The Lammy Doctrine: The thinking behind Labour’s ‘restorative’ foreign policy

Labour has a new intellectual framework for British foreign policy and spearheading the charge is David Lammy. 

On Tuesday, the shadow foreign secretary delivered a landmark speech to the think tank Chatham House. It was his most comprehensive intervention on foreign policy to date. Addressing the assembled fellows, Lammy laid the groundwork for how Labour would operate on the global stage post-2024. There were signals of a new diplomatic departure; Starmerism, it seemed, was going global.

Foreign policy has not always been comfortable territory for Labour. The party is arguably still scarred by its role in the Iraq war, which saw many grow suspicious about international, and particularly military, alliances. In the end, the legacy of Iraq contributed greatly to the election of NATO critic Jeremy Corbyn as Labour leader in 2015. Subsequently, party splits over foreign policy were a mainstay of his premiership, notably over the decision to extend airstrikes to Syria.

Taking a broader view, Labour’s foreign policy difficulties reflect a European trend. On the continent, social democratic parties are equally divided on the question of geopolitical strategy. It is something we have just seen play out in the tank trauma experienced by German chancellor Olaf Scholz, a member of the Social Democratic Party (SPD). Under the weight of international pressure, Scholz initially shied away from approving German tank deliveries to Ukraine, in part, because escalation might create problems in the more pacifist, leftist faction of his party. An anti-militarist line geared toward peace initiatives remains prevalent in SPD, just as it does in Labour. 

Since becoming Labour leader in 2020, Starmer has been determined to put any question of Labour’s commitment to international alliances firmly behind him. Consciously contradicting the intellectual framing of the Corbyn era, under Starmer, Labour has backed every decision the government has made on Ukraine, including sending tanks, and even threatened NATO-critical MPs with suspension. Now with Lammy’s speech on Tuesday, we see Labour’s latest geopolitical statement of intent.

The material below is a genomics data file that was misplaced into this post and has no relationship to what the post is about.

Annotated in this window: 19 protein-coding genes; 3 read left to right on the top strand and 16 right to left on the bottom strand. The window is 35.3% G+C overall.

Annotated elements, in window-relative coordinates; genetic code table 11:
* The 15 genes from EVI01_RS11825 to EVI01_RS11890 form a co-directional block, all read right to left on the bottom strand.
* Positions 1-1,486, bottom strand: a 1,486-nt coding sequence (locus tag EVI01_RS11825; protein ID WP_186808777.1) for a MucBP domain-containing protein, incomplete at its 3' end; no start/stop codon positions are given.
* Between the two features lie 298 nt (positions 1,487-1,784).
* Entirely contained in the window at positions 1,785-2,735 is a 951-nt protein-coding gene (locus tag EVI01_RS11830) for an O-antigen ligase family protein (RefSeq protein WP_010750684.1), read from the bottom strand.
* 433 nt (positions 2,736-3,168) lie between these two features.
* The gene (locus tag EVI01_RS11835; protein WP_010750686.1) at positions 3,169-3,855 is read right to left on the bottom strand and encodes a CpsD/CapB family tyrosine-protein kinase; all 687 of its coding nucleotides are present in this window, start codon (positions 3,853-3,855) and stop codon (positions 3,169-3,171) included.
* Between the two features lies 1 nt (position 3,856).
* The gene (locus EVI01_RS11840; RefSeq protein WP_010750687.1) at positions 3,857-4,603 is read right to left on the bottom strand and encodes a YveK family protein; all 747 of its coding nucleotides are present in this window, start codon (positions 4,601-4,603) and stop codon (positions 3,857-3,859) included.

Reaffirming that Labour would not shy away from an active role on the international stage, Lammy sent a message to those who may still doubt Labour’s geopolitical positioning. “From the beginning of this crisis through to the recent decision to send Challenger tanks, the government has had Labour’s total support [over Ukraine”, Lammy said. He added: “It was a Labour Foreign Secretary who was the driving force behind the creation of NATO 70 years ago. Today, as then, Labour’s commitment to NATO is unshakeable”.

Labour would also try to actively rebuild its relationship with Europe. A Labour government would “cement our traditional friendships” by pursuing close economic and diplomatic ties with the EU, Lammy said. Of course, there was no suggestion that Labour would take Britain back into the single market or the customs union; but Lammy did commit to hold regular intensive bilateral meetings between the UK and the EU as foreign secretary. Furthermore, he made the case for a new defence security pact with Europe, arguing that routine, structured discussions would allow the UK to partner with European states in matters of organised crime and cybersecurity.